WASHINGTON (Reuters) – President-elect Joe Biden is expected to name former Obama administration adviser Neera Tanden as director of the White House budget office, and economist Cecilia Rouse as chair of the Council of Economic Advisers as soon as Monday, according to a person familiar with the process.
Biden is also expected to pick Wally Adeyemo, who was senior international economic adviser under President Barack Obama, to serve as Janet Yellen’s top deputy at the Treasury Department. Economists Jared Bernstein and Heather Boushey are expected to be named as members of the Council of Economic Advisers, the person said.
Biden picked Brian Deese, another adviser under Obama, to head the White House National Economic Council, the New York Times reported, citing three people with knowledge of the matter.
Biden’s transition team declined to comment, while Tanden, Rouse, Adeyemo, Bernstein, Boushey and Deese could not be reached for comment.
Biden’s economic picks have been the subject of a tug-of-war between Democratic centrists, who mainly want a return to expertise and competence, and progressives, who want dramatic steps to fulfill a key Democratic campaign promise to make U.S. capitalism fairer for all. The nominations of Tanden, Rouse and Adeyemo require Senate confirmation.
Just like in 2009 with Obama, whom Biden served as vice president, the incoming administration will inherit on Jan. 20 a struggling economy facing serious near-term challenges.
But this time, the economic blow dealt by the coronavirus pandemic has laid bare dramatic wealth and racial disparities that progressives want Biden’s team to tackle swiftly. They have leaned hard on him to shun corporate lobbyists and prioritize diverse picks.
The economic selections so far represent “broad diversity, deep expertise, long Washington experience,” said Matt Bennett, co-founder of centrist Democratic political consultancy Third Way, and “a return to competence and sanity.” They are “not deeply ideological,” he said.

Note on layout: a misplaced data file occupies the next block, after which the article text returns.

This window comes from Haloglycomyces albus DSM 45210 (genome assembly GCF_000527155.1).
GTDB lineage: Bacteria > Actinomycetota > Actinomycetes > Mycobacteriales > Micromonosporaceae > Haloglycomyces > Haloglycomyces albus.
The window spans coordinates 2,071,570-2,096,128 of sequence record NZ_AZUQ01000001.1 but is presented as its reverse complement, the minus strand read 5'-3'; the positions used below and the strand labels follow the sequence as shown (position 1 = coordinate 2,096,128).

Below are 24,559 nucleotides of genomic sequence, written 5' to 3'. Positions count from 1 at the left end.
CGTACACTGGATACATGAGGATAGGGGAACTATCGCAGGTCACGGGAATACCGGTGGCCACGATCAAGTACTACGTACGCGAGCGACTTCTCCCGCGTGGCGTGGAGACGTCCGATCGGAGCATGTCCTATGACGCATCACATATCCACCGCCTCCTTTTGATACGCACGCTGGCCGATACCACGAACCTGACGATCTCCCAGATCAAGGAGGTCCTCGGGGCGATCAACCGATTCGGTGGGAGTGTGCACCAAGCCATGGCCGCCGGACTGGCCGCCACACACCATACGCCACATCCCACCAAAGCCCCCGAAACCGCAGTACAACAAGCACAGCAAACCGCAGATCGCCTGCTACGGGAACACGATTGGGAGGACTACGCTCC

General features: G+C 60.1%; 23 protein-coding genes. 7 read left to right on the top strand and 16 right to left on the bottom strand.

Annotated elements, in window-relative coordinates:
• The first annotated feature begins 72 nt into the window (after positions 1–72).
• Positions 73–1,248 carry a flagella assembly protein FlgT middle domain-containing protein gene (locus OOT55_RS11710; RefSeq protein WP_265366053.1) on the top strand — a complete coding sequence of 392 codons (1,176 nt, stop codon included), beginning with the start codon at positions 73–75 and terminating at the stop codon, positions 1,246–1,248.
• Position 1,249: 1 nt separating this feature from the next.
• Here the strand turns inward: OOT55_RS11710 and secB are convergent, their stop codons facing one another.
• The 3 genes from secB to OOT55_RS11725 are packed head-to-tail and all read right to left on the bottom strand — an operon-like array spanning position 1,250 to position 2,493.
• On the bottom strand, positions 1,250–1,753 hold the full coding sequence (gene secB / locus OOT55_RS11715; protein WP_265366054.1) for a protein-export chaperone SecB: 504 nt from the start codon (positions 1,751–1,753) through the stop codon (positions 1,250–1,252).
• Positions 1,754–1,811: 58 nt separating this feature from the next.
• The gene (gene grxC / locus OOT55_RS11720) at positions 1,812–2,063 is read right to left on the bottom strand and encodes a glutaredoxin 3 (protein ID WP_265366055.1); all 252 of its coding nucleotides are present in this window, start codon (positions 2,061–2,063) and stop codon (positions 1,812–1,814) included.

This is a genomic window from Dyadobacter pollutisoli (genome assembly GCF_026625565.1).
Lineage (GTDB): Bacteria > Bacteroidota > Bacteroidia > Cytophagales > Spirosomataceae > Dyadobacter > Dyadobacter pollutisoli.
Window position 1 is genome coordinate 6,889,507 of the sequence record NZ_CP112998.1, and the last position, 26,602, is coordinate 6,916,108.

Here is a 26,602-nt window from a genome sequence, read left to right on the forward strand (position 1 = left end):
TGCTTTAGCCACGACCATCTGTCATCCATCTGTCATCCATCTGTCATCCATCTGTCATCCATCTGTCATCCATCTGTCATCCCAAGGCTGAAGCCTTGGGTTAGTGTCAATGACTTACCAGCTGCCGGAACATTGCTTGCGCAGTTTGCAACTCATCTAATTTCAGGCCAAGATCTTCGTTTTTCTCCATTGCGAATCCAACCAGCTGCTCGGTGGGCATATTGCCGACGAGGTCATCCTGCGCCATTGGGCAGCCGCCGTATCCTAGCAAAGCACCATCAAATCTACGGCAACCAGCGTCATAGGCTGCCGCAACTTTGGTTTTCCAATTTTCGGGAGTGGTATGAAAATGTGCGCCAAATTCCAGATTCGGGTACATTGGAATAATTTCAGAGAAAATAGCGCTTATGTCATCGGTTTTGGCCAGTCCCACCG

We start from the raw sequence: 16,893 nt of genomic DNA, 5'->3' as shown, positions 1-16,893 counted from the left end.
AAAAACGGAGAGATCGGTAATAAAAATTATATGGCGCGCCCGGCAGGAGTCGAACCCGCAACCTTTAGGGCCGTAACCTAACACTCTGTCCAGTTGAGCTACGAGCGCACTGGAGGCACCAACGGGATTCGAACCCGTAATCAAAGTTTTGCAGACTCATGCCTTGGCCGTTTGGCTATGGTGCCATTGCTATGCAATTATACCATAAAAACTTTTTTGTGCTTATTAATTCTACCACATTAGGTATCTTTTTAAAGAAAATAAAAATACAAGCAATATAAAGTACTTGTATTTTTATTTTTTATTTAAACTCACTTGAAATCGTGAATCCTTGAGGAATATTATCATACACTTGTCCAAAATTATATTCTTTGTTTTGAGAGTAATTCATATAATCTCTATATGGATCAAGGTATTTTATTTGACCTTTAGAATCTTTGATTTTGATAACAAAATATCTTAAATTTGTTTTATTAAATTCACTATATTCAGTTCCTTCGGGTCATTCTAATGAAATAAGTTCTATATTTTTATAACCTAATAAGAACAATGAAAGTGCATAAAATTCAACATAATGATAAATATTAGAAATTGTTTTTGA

The appointment of Tanden, who heads the Center for American Progress left-leaning think tank, is likely to draw some criticism from the left.
Tanden, who was a healthcare adviser to Obama and before that an adviser to Democrat Hillary Clinton, sparred with the progressive camp over the 2016 Democratic presidential nomination.
FOCUS ON INEQUALITY
Rouse, a labor economist at Princeton University whose research has focused on the economics of education and tackling wealth inequality, is well-liked by progressives. She previously served as a member of Obama’s Council of Economic Advisers.
Rouse has criticized the Trump administration’s economic response to the pandemic, noting in an April Princeton University podcast that small-business aid had fallen short. She also spoke in favor of more direct aid to workers through their employers, and expressed concern about the impact the pandemic would have on worsening income disparity.
Adeyemo was a senior White House national security adviser for international economics during the Obama administration, as well as a top aide to former Treasury Secretary Jack Lew. He is currently president of the Obama Foundation.
Bernstein served as Biden’s chief economic adviser as the Obama administration fought to pull the United States out of the Great Recession.
He was tasked here with calculating and explaining how many jobs Obama’s hard-fought recovery act saved in 2009, and was widely expected to have a similarly prominent role in a Biden administration.
Boushey is known for research focusing on how inequality can hinder economic growth. The chief executive and co-founder of the Washington Center for Equitable Growth, a progressive economic think tank, Boushey has been working with the Biden team as an unofficial economic adviser.
Nearly 14 million Americans are receiving unemployment benefits that expire on Dec. 26, and the coronavirus’ continued surge means there is no telling when they might be able to go back to work. Biden’s economic agenda is likely to focus on getting the country past the coronavirus crisis, both as a health and economic issue.
A lot will depend on passage of a pandemic relief package and the distribution of a vaccine that is expected in early 2021. After that will follow what Bernstein described before the election as the “more permanent lasting agenda” of investments in clean energy and broadening healthcare coverage.
Reporting by Trevor Hunnicutt, Heather Timmons and Valerie Volcovici; Additional reporting by Jonelle Marte in New York, Heather Jason Lange in Washington, and Maria Ponnezhath in Bengaluru; Editing by Diane Craft and Peter Cooney
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